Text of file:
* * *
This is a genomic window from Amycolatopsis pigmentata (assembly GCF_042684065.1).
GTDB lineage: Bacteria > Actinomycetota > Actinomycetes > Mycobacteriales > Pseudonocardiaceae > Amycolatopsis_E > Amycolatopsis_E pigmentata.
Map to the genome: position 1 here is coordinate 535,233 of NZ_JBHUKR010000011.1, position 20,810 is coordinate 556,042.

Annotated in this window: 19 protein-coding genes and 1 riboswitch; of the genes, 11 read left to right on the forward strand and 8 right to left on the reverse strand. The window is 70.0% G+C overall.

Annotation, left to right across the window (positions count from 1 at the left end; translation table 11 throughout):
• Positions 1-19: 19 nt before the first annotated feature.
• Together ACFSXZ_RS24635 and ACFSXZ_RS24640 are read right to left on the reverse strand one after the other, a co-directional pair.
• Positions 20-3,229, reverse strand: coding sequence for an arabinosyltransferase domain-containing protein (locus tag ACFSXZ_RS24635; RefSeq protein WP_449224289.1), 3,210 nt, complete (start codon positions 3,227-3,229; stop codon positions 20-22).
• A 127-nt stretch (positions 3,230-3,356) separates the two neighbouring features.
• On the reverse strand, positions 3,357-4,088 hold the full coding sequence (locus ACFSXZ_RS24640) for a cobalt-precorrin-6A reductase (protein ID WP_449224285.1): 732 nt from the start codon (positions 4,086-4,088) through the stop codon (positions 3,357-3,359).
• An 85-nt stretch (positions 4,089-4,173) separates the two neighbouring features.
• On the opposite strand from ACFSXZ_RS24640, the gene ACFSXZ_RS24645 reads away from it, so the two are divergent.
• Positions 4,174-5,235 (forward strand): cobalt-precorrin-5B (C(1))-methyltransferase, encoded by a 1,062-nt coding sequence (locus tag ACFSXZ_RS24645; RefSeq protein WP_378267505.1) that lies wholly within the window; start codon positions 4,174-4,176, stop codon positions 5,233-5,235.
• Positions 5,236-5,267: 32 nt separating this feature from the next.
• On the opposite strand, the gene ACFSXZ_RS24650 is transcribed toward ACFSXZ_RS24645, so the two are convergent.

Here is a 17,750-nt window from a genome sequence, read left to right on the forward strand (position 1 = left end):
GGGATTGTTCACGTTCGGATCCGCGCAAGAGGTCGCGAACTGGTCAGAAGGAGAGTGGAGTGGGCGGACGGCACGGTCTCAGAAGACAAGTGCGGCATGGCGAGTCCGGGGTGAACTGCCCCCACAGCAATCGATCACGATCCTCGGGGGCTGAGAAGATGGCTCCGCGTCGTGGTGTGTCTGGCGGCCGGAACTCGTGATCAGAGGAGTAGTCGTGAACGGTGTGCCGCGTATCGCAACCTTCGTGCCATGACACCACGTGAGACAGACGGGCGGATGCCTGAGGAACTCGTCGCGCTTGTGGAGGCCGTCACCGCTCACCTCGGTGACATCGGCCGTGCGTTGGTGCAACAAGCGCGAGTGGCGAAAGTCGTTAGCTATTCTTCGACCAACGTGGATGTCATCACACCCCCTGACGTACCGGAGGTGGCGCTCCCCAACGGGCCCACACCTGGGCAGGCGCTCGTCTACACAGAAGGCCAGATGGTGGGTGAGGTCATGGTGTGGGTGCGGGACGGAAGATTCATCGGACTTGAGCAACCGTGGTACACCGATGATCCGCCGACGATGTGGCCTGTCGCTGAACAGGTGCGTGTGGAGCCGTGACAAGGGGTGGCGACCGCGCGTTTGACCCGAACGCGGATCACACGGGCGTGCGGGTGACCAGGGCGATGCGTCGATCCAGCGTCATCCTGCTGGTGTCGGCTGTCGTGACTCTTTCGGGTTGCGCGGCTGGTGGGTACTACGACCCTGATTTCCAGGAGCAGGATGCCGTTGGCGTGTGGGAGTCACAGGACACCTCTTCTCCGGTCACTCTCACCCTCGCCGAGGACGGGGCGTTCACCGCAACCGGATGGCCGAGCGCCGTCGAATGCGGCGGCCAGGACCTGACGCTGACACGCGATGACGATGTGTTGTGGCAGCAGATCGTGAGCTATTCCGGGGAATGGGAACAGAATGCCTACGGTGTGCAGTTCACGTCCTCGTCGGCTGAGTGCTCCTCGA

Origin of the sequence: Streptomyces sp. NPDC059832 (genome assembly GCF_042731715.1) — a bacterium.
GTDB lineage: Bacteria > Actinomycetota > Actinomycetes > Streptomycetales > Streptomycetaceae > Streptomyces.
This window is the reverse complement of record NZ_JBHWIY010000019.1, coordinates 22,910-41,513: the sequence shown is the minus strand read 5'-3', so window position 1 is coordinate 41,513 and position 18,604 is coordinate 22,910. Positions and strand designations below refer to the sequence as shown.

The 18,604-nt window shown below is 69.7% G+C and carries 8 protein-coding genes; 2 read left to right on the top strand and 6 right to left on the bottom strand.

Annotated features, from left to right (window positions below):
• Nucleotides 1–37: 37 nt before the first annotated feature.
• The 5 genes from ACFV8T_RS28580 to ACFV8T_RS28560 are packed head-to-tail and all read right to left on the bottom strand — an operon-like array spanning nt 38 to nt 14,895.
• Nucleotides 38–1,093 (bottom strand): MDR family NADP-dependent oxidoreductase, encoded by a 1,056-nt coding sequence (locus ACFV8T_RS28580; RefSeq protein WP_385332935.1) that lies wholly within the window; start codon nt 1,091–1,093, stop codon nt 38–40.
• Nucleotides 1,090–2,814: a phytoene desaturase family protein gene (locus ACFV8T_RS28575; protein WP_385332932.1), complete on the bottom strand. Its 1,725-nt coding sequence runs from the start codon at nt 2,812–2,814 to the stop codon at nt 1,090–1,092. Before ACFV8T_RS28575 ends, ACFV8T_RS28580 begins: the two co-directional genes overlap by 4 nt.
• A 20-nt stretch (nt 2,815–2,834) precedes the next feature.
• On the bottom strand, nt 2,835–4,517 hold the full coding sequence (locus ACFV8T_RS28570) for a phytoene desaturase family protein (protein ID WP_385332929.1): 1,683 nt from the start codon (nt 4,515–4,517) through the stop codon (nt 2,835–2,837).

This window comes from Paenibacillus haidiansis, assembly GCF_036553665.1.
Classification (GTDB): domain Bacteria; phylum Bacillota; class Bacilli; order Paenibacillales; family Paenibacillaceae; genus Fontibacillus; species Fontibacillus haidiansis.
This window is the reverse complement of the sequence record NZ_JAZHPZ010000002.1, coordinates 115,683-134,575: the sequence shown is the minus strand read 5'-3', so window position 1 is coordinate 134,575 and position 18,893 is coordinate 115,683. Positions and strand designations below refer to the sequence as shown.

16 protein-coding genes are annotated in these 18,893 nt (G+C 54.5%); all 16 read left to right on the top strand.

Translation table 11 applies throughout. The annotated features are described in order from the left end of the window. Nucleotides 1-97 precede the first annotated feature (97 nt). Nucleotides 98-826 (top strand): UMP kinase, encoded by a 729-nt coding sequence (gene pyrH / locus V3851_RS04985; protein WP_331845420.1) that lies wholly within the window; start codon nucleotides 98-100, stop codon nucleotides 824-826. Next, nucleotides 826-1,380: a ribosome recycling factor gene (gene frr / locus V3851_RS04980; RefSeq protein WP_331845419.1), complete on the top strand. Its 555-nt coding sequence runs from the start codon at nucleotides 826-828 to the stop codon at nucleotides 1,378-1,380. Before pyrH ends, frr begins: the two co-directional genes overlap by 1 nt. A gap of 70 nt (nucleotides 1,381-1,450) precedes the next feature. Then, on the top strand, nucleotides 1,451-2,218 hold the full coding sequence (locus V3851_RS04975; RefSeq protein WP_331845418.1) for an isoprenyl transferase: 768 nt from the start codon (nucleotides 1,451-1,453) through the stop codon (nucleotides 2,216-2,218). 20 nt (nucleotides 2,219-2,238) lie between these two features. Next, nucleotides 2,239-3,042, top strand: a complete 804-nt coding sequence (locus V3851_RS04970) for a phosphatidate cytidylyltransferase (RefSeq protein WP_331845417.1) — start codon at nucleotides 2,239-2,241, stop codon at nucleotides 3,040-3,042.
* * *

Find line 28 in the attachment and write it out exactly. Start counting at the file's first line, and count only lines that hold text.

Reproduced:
• On the bottom strand, nt 2,835–4,517 hold the full coding sequence (locus ACFV8T_RS28570) for a phytoene desaturase family protein (protein ID WP_385332929.1): 1,683 nt from the start codon (nt 4,515–4,517) through the stop codon (nt 2,835–2,837).